An epic drama about marijuana trafficking in Colombia that digs deep into the culture of the indigenous people involved. Critics call it ‘a masterpiece…absolutely extraordinary…a genuine knock-out’.
From the creators of the Oscar-nominated Embrace of the Serpent, Ciro Guerra and Cristina Gallego’s astounding Birds of Passage is an epic, visually exquisite story about the origin of the Colombian drug trade, told through the perspective of a proud indigenous family. It is the first Colombian film to receive an Oscar nomination for Best Foreign Language Film.
Guajira, Northern Colombia, 1970s. Wayuu tribe-member Zaida has come of age, leaving formidable matriarch Ursula with the important task of finding a suitable match. Her instincts warn her against young Rapayet, an ambitious man with strong links outside of the clan, but the word of a respected uncle carries weight, so she succeeds, setting an outrageous dowry. The seed sown, Rapayet stumbles onto a plan with two flamboyant friends to sell marijuana to a visiting American. It is the beginning of a profitable new enterprise.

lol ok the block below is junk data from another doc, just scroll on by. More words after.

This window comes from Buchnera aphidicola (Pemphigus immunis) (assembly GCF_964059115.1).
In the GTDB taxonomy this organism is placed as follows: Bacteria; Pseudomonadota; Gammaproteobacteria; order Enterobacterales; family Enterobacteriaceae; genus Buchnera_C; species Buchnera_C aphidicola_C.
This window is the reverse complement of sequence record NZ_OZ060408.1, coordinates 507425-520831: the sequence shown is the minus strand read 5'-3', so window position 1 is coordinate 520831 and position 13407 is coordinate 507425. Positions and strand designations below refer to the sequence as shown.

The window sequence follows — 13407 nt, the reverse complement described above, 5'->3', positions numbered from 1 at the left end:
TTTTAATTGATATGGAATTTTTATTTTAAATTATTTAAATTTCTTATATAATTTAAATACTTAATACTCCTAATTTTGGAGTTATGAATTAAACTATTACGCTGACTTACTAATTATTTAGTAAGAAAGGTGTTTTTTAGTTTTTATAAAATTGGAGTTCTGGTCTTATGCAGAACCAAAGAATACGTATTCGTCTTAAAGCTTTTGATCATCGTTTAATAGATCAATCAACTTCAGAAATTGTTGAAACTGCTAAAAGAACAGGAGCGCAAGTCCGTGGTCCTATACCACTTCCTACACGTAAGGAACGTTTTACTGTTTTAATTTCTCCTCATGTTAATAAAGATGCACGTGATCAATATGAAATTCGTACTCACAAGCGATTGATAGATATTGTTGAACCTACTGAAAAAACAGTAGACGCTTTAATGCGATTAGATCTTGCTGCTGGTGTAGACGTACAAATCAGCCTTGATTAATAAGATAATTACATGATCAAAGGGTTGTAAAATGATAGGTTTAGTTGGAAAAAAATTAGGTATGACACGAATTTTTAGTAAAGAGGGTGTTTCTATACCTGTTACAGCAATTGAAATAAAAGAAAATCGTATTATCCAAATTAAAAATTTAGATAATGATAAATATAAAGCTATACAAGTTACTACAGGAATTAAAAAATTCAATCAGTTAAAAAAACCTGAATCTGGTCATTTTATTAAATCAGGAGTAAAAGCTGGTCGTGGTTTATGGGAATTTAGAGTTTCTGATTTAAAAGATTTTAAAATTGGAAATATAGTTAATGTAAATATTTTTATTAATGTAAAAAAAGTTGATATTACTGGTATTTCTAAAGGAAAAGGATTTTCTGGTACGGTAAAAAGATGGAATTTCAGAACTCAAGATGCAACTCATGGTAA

As the family rises to prominence, Ursula becomes increasingly complicit in her son-in-law’s business dealings, insisting traditional honour codes are respected and observed. But the trappings of wealth and power soon incite a war that threatens to tear them and their ancient traditions apart.
Once in the bluest of moons, we encounter a freshly minted classic that feels as if it has been around forever…An epic work of folk, gangster and other-worldly cinema. – The Irish Times ★★★★★
Startling and intriguing, it grafts quasi-ethnographic docudrama on to drug lord turf war epic. This is film-making that pushes the limits of storytelling and generic templates, and it’s brimming with images and ideas. – The Guardian ★★★★
An extraordinary, visually stunning crime drama. – The Independent ★★★★★
Colombia, 2018 | Language: Spanish | 125 minutes | Cert: 15A
Directors: Cristina Gallego, Ciro Guerra
Cast: Carmiña Martínez, José Acosta, Natalia Reyes, Jhon Narváez, Greider Meza, José Vicente Cote